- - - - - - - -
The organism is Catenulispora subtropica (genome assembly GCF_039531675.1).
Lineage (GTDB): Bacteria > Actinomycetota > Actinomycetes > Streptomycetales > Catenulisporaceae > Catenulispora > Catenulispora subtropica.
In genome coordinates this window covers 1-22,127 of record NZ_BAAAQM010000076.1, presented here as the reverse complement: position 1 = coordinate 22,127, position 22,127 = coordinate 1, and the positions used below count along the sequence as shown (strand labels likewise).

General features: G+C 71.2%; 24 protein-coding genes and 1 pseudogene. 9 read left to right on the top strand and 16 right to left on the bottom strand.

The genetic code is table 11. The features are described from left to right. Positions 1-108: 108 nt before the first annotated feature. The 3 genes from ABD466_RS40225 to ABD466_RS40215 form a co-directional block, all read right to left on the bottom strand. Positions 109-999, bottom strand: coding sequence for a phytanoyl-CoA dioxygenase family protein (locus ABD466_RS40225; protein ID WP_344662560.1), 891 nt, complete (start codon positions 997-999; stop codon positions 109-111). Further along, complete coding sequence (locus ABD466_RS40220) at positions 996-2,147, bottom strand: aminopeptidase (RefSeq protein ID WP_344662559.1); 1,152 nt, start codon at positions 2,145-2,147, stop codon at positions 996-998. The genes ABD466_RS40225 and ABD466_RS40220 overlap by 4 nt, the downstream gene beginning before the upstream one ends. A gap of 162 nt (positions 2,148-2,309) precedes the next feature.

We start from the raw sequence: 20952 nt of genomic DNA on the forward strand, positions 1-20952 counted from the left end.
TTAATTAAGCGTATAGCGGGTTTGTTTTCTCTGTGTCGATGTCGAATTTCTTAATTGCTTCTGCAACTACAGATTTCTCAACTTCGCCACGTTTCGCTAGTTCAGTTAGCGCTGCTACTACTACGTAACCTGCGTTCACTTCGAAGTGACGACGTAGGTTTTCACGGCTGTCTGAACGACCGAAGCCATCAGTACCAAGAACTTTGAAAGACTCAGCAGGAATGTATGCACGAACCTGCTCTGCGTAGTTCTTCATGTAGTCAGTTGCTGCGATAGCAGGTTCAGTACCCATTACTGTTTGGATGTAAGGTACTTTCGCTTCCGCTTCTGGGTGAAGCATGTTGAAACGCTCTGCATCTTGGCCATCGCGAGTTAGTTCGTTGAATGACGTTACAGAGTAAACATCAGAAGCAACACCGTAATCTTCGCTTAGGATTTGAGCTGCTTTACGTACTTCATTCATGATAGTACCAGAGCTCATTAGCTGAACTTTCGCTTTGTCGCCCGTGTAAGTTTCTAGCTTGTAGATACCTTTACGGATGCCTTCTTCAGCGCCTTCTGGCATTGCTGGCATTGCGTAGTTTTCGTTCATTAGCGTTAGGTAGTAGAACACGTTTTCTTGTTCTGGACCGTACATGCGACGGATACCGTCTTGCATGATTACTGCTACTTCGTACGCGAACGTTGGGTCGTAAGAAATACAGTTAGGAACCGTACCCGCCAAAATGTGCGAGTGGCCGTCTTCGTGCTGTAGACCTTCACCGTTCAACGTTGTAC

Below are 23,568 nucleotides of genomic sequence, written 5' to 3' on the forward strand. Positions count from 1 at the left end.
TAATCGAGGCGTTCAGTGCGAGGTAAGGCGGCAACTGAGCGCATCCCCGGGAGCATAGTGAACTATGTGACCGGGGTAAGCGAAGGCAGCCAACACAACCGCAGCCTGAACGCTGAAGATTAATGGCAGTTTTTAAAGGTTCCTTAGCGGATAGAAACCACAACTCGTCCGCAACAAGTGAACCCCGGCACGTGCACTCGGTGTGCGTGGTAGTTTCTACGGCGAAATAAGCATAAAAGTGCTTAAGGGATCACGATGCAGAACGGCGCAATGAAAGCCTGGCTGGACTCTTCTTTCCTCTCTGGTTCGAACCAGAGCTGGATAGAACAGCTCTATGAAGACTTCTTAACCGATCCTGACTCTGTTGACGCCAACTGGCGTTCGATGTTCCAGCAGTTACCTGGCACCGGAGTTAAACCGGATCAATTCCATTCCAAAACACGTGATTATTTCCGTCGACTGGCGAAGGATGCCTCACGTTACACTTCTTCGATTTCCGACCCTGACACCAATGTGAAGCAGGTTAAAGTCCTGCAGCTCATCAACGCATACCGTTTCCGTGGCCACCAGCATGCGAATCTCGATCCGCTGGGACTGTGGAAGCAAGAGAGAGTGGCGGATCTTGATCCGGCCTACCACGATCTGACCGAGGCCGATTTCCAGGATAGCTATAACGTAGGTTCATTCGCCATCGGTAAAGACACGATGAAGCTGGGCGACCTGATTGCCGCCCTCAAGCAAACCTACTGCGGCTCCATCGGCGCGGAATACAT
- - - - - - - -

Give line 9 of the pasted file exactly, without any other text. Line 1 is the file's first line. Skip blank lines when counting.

TAATCGAGGCGTTCAGTGCGAGGTAAGGCGGCAACTGAGCGCATCCCCGGGAGCATAGTGAACTATGTGACCGGGGTAAGCGAAGGCAGCCAACACAACCGCAGCCTGAACGCTGAAGATTAATGGCAGTTTTTAAAGGTTCCTTAGCGGATAGAAACCACAACTCGTCCGCAACAAGTGAACCCCGGCACGTGCACTCGGTGTGCGTGGTAGTTTCTACGGCGAAATAAGCATAAAAGTGCTTAAGGGATCACGATGCAGAACGGCGCAATGAAAGCCTGGCTGGACTCTTCTTTCCTCTCTGGTTCGAACCAGAGCTGGATAGAACAGCTCTATGAAGACTTCTTAACCGATCCTGACTCTGTTGACGCCAACTGGCGTTCGATGTTCCAGCAGTTACCTGGCACCGGAGTTAAACCGGATCAATTCCATTCCAAAACACGTGATTATTTCCGTCGACTGGCGAAGGATGCCTCACGTTACACTTCTTCGATTTCCGACCCTGACACCAATGTGAAGCAGGTTAAAGTCCTGCAGCTCATCAACGCATACCGTTTCCGTGGCCACCAGCATGCGAATCTCGATCCGCTGGGACTGTGGAAGCAAGAGAGAGTGGCGGATCTTGATCCGGCCTACCACGATCTGACCGAGGCCGATTTCCAGGATAGCTATAACGTAGGTTCATTCGCCATCGGTAAAGACACGATGAAGCTGGGCGACCTGATTGCCGCCCTCAAGCAAACCTACTGCGGCTCCATCGGCGCGGAATACAT